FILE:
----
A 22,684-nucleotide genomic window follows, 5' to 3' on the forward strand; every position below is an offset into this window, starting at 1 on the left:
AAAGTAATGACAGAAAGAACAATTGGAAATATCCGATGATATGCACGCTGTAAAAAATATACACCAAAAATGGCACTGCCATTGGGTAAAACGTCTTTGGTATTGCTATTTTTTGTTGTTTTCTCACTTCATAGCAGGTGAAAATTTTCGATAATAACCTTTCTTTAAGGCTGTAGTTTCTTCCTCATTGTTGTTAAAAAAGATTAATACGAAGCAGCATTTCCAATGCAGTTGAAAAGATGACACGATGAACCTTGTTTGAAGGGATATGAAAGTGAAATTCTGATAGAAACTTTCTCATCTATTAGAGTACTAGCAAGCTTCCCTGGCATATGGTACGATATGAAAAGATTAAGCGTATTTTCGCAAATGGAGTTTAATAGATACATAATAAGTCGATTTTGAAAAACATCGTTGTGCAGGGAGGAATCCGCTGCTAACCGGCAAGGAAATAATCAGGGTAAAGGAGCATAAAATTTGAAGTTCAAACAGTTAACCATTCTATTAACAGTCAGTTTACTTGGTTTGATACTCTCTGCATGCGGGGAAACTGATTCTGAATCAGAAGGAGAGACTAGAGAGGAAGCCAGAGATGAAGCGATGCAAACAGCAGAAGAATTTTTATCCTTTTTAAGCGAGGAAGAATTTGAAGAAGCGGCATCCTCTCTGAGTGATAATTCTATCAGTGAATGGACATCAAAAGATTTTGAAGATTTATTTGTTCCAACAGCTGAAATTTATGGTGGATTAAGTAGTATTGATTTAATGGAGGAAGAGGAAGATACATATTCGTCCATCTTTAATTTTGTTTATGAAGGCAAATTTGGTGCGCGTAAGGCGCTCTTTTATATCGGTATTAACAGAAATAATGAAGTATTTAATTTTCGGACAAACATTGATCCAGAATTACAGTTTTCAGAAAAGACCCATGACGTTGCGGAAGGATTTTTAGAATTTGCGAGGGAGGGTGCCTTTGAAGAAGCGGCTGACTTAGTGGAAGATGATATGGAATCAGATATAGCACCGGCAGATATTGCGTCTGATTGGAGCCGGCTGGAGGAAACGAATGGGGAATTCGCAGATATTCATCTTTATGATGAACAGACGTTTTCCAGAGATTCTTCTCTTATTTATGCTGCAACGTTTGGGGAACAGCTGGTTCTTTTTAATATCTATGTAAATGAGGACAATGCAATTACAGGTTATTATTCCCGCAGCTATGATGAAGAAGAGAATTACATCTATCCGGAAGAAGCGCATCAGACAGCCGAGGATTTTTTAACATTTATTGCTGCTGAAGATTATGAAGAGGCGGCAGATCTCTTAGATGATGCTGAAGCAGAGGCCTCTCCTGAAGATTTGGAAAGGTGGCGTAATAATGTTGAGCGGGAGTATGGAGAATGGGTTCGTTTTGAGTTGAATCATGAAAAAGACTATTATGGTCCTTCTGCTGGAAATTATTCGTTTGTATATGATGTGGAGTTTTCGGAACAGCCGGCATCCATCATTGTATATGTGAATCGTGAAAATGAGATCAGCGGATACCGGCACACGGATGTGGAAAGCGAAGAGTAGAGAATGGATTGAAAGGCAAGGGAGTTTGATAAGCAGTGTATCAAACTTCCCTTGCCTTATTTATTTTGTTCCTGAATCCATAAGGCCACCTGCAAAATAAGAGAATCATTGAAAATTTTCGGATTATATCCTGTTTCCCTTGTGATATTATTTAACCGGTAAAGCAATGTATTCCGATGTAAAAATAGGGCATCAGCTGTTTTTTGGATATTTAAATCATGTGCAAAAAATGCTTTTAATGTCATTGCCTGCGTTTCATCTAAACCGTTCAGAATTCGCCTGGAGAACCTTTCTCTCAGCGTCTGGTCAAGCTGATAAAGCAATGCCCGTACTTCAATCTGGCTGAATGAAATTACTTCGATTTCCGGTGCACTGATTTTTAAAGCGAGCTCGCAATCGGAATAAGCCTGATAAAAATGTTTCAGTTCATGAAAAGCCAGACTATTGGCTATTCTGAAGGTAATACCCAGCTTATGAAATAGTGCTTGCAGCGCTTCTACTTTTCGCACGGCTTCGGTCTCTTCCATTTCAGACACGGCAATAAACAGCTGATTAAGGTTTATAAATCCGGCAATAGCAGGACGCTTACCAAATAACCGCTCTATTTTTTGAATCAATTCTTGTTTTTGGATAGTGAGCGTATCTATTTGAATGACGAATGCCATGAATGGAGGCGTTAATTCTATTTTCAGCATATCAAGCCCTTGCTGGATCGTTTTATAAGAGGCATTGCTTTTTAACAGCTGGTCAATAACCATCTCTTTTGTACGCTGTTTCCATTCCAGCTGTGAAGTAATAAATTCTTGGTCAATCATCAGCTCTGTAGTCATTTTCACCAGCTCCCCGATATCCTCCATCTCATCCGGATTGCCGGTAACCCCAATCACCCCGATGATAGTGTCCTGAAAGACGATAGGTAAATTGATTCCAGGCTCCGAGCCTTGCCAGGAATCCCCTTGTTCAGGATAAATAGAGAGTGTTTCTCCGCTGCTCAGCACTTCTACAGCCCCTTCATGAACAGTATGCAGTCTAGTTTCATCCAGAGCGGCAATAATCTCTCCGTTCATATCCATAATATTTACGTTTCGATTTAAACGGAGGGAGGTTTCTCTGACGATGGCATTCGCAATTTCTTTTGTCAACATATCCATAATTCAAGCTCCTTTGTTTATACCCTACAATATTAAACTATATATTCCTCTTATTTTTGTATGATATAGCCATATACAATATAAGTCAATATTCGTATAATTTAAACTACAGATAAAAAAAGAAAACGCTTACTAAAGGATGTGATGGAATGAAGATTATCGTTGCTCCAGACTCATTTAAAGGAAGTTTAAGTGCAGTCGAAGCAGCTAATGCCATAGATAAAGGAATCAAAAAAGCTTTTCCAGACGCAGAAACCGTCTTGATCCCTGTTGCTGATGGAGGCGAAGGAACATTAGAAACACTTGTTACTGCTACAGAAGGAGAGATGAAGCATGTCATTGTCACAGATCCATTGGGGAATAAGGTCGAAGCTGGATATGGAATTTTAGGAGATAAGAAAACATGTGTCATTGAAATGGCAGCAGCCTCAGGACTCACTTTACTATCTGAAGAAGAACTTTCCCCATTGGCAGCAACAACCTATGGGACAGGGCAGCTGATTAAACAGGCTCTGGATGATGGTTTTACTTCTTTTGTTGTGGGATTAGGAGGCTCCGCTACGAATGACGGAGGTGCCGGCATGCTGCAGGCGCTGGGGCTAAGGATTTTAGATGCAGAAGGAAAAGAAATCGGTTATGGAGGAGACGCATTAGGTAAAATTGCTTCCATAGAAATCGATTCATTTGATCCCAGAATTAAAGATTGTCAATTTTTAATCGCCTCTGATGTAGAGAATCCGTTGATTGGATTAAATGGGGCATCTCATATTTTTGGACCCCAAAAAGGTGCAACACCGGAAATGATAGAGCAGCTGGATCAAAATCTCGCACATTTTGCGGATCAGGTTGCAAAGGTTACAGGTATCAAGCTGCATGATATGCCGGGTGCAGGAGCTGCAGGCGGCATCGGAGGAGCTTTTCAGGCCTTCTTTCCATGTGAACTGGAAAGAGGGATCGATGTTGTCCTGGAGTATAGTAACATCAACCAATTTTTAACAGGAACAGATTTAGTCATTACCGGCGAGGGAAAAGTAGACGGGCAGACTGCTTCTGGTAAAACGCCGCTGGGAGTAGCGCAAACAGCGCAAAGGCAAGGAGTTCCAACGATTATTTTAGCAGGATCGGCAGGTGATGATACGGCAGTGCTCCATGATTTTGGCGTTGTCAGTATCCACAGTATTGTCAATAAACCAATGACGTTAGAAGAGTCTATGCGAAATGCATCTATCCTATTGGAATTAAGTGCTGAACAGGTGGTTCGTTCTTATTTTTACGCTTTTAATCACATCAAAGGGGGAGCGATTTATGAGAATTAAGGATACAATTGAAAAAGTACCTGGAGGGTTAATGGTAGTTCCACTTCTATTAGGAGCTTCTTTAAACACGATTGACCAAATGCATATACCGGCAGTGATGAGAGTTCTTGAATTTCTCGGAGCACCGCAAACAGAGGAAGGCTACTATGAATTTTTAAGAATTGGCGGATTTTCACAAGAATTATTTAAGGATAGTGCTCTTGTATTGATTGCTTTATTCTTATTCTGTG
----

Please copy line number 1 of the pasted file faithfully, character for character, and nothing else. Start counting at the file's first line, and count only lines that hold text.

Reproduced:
A 22,684-nucleotide genomic window follows, 5' to 3' on the forward strand; every position below is an offset into this window, starting at 1 on the left: